Construction Degree Programs
The "Sustainable Built Environment Group" at Stanford
The Construction Program is part of the Sustainable Built Environment (SBE) group in the department of Civil & Environmental Engineering at Stanford, which includes faculty from:
- structural engineering and geomechanics,
- construction engineering and management,
- design-construction integration,
- and sustainable design and construction.
Our focus is on educating practitioners and researchers who can play a variety of roles in planning, designing, building and operating more sustainable buildings and infrastructure.
The Structural Engineering and Geomechanics (SEG) program educates designers who want to progress beyond traditional life safety code-based design, to develop and disseminate "performance-based" structural and geotechnical engineering methods and tools that maximize the life-cycle economic value of facilities.
The Construction Engineering and Management (CEM) program prepares students for careers with progressive construction firms worldwide, interested in building more sustainable buildings and infrastructure using advanced modeling and visualization methods and tools that we call "Virtual Design and Construction."
The Design-Construction Integration (DCI) program combines courses from CEM and SEG, along with additional DCI courses, to educate professionals for design, construction and design-build firms that provide integrate design-build project delivery, construction management and pre-construction services.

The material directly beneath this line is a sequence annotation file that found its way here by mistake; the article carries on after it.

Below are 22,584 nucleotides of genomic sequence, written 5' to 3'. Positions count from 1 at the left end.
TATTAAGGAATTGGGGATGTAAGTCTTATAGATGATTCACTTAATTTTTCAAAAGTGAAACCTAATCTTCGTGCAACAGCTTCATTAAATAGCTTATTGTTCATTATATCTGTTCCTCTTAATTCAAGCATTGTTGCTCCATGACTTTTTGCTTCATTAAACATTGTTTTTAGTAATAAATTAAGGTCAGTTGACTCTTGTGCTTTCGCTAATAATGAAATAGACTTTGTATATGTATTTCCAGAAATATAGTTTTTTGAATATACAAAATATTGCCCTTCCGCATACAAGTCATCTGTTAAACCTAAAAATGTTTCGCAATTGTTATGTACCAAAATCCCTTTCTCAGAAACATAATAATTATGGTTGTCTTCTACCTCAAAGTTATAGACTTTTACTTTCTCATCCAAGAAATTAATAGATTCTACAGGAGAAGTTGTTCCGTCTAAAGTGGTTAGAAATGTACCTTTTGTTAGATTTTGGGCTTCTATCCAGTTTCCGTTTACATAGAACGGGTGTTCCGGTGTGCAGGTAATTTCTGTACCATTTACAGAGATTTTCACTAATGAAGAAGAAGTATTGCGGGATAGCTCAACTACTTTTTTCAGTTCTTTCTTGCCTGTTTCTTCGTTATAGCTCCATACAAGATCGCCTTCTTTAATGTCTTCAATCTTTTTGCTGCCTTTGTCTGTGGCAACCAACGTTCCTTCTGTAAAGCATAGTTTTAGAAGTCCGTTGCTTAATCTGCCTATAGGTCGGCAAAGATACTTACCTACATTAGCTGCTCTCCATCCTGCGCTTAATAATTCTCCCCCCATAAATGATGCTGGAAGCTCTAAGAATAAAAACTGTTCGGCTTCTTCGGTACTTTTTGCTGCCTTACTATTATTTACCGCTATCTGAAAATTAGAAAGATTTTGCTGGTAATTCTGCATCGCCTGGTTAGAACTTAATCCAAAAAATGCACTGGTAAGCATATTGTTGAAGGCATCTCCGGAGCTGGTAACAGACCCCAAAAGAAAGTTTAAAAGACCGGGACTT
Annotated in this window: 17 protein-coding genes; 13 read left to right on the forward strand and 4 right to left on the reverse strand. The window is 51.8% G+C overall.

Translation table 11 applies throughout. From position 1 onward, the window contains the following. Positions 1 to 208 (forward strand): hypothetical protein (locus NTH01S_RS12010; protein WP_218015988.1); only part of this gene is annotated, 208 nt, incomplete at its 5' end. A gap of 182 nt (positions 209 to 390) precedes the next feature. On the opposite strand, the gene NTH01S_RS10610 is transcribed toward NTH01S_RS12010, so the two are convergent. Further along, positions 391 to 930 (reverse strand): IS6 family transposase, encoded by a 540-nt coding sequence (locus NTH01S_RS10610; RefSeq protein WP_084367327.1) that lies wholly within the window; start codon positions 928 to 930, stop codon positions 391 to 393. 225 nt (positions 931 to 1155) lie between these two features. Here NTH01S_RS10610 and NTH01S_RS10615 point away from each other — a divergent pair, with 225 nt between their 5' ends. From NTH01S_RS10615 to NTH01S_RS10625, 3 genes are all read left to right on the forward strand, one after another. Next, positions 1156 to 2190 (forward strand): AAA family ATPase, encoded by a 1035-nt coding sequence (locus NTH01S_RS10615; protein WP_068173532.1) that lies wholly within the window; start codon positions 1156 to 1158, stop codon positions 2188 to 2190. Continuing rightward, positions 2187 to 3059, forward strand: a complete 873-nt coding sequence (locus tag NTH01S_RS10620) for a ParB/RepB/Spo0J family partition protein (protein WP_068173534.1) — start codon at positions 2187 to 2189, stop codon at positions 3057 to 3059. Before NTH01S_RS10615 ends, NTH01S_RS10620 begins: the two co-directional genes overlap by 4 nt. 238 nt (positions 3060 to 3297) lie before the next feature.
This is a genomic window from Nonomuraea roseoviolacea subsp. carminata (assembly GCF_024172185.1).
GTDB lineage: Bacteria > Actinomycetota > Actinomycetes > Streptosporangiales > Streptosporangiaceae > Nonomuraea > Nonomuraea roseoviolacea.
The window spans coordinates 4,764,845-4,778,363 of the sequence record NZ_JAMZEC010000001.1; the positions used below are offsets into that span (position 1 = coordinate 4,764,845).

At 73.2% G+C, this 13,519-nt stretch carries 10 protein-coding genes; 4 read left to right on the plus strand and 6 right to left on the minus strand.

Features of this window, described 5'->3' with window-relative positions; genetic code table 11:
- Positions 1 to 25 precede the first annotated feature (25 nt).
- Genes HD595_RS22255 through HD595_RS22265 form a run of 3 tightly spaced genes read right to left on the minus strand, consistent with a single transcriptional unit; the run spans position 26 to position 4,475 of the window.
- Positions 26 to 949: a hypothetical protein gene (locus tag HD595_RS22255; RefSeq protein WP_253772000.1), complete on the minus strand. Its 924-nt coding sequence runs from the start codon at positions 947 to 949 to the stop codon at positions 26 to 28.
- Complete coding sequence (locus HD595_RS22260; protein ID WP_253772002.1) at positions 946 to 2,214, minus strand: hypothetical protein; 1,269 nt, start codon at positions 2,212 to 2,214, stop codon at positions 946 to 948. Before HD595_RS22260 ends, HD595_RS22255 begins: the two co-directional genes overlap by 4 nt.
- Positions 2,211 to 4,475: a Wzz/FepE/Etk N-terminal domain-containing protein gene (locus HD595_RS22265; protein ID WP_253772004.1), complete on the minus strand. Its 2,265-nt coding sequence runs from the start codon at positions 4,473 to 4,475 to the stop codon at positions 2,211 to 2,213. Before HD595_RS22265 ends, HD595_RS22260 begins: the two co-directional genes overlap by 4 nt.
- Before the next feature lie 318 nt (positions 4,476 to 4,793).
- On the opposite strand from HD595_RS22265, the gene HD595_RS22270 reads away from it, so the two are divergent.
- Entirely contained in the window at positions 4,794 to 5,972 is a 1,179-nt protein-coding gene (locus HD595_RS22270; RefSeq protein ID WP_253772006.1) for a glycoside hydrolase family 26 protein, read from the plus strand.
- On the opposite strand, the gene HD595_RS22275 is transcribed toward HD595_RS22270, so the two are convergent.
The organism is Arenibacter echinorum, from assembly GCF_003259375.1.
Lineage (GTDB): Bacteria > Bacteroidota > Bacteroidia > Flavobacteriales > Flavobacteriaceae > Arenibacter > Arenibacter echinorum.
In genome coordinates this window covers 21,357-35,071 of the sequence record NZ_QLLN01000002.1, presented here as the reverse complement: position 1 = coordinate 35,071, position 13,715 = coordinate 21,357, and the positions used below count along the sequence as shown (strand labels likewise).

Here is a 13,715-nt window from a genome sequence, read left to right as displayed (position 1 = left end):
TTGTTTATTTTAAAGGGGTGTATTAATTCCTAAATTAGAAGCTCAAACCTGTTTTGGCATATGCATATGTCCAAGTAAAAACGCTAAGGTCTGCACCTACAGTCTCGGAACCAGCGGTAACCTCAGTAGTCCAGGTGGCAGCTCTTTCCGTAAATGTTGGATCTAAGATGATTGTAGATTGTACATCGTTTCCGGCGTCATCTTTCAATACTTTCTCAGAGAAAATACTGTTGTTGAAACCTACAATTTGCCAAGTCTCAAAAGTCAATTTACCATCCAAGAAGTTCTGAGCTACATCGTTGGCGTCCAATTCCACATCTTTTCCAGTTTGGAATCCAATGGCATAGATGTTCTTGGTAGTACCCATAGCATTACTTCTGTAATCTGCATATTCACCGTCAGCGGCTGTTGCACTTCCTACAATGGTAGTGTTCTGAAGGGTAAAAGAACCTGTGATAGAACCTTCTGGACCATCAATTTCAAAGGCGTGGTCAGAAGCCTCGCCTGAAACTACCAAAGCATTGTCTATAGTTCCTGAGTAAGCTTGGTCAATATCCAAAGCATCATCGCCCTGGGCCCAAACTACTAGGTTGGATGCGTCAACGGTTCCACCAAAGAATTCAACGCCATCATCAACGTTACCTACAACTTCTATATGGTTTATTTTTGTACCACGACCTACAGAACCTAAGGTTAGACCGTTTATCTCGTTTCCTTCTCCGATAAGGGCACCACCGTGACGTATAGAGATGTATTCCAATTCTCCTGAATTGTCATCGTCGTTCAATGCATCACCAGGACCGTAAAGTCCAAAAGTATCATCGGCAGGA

Our new program (launched in 2008-2009) in Sustainable Design and Construction (SDC) expands the breadth of the DCI program with courses in sustainable, multi-stakeholder design methods and tools that incorporate lifecycle cost analysis, green architectural design, lighting and energy analysis, to educate students from a variety of undergraduate backgrounds interested in promoting more sustainable development of buildings and infrastructure.
Each of these programs offers MS, Engineer and Ph.D. degrees. Admissions to these programs are handled separately; prospective students should indicate their preference on their application.
Within the Sustainable Built Environment group, the Construction Program offers five degrees: three MS degrees with a shared core and differentiated elective courses to support students with different career goals, and two advanced graduate degrees.